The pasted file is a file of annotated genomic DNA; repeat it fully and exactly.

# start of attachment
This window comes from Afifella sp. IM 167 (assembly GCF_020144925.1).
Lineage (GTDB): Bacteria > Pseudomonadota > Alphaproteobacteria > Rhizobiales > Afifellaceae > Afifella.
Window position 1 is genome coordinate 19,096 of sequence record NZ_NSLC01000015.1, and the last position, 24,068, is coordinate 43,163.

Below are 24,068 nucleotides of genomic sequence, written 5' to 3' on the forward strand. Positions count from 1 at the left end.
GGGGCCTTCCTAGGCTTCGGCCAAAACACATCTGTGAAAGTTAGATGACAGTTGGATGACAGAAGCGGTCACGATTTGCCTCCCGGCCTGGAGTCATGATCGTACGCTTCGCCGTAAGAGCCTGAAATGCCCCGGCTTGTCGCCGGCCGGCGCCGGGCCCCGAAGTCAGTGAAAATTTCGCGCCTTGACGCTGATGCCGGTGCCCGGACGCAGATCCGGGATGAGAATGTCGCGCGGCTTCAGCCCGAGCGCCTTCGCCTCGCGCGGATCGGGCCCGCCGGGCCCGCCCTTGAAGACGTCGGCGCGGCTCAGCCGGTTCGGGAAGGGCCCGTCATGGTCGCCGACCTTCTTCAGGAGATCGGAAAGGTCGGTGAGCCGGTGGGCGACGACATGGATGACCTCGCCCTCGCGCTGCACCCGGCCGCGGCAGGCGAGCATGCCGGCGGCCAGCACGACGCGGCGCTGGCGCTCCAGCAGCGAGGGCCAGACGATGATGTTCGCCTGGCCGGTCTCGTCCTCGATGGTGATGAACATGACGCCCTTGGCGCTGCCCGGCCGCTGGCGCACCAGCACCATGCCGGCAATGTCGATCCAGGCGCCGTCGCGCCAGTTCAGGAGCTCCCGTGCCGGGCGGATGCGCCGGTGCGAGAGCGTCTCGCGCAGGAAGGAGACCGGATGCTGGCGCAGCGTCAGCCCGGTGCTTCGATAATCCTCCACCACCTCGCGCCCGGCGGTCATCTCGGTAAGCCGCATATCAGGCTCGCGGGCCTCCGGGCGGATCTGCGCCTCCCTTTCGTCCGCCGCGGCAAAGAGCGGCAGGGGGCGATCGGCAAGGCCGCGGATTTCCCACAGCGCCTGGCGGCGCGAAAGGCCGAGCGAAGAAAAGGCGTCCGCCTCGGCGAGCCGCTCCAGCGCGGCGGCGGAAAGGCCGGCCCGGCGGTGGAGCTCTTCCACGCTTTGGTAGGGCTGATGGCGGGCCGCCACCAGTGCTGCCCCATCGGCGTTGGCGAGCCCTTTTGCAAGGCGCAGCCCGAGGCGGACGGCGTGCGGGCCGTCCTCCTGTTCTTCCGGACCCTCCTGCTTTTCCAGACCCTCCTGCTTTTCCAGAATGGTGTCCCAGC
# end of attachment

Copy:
This window comes from Afifella sp. IM 167 (assembly GCF_020144925.1).
Lineage (GTDB): Bacteria > Pseudomonadota > Alphaproteobacteria > Rhizobiales > Afifellaceae > Afifella.
Window position 1 is genome coordinate 19,096 of sequence record NZ_NSLC01000015.1, and the last position, 24,068, is coordinate 43,163.

Below are 24,068 nucleotides of genomic sequence, written 5' to 3' on the forward strand. Positions count from 1 at the left end.
GGGGCCTTCCTAGGCTTCGGCCAAAACACATCTGTGAAAGTTAGATGACAGTTGGATGACAGAAGCGGTCACGATTTGCCTCCCGGCCTGGAGTCATGATCGTACGCTTCGCCGTAAGAGCCTGAAATGCCCCGGCTTGTCGCCGGCCGGCGCCGGGCCCCGAAGTCAGTGAAAATTTCGCGCCTTGACGCTGATGCCGGTGCCCGGACGCAGATCCGGGATGAGAATGTCGCGCGGCTTCAGCCCGAGCGCCTTCGCCTCGCGCGGATCGGGCCCGCCGGGCCCGCCCTTGAAGACGTCGGCGCGGCTCAGCCGGTTCGGGAAGGGCCCGTCATGGTCGCCGACCTTCTTCAGGAGATCGGAAAGGTCGGTGAGCCGGTGGGCGACGACATGGATGACCTCGCCCTCGCGCTGCACCCGGCCGCGGCAGGCGAGCATGCCGGCGGCCAGCACGACGCGGCGCTGGCGCTCCAGCAGCGAGGGCCAGACGATGATGTTCGCCTGGCCGGTCTCGTCCTCGATGGTGATGAACATGACGCCCTTGGCGCTGCCCGGCCGCTGGCGCACCAGCACCATGCCGGCAATGTCGATCCAGGCGCCGTCGCGCCAGTTCAGGAGCTCCCGTGCCGGGCGGATGCGCCGGTGCGAGAGCGTCTCGCGCAGGAAGGAGACCGGATGCTGGCGCAGCGTCAGCCCGGTGCTTCGATAATCCTCCACCACCTCGCGCCCGGCGGTCATCTCGGTAAGCCGCATATCAGGCTCGCGGGCCTCCGGGCGGATCTGCGCCTCCCTTTCGTCCGCCGCGGCAAAGAGCGGCAGGGGGCGATCGGCAAGGCCGCGGATTTCCCACAGCGCCTGGCGGCGCGAAAGGCCGAGCGAAGAAAAGGCGTCCGCCTCGGCGAGCCGCTCCAGCGCGGCGGCGGAAAGGCCGGCCCGGCGGTGGAGCTCTTCCACGCTTTGGTAGGGCTGATGGCGGGCCGCCACCAGTGCTGCCCCATCGGCGTTGGCGAGCCCTTTTGCAAGGCGCAGCCCGAGGCGGACGGCGTGCGGGCCGTCCTCCTGTTCTTCCGGACCCTCCTGCTTTTCCAGACCCTCCTGCTTTTCCAGAATGGTGTCCCAGC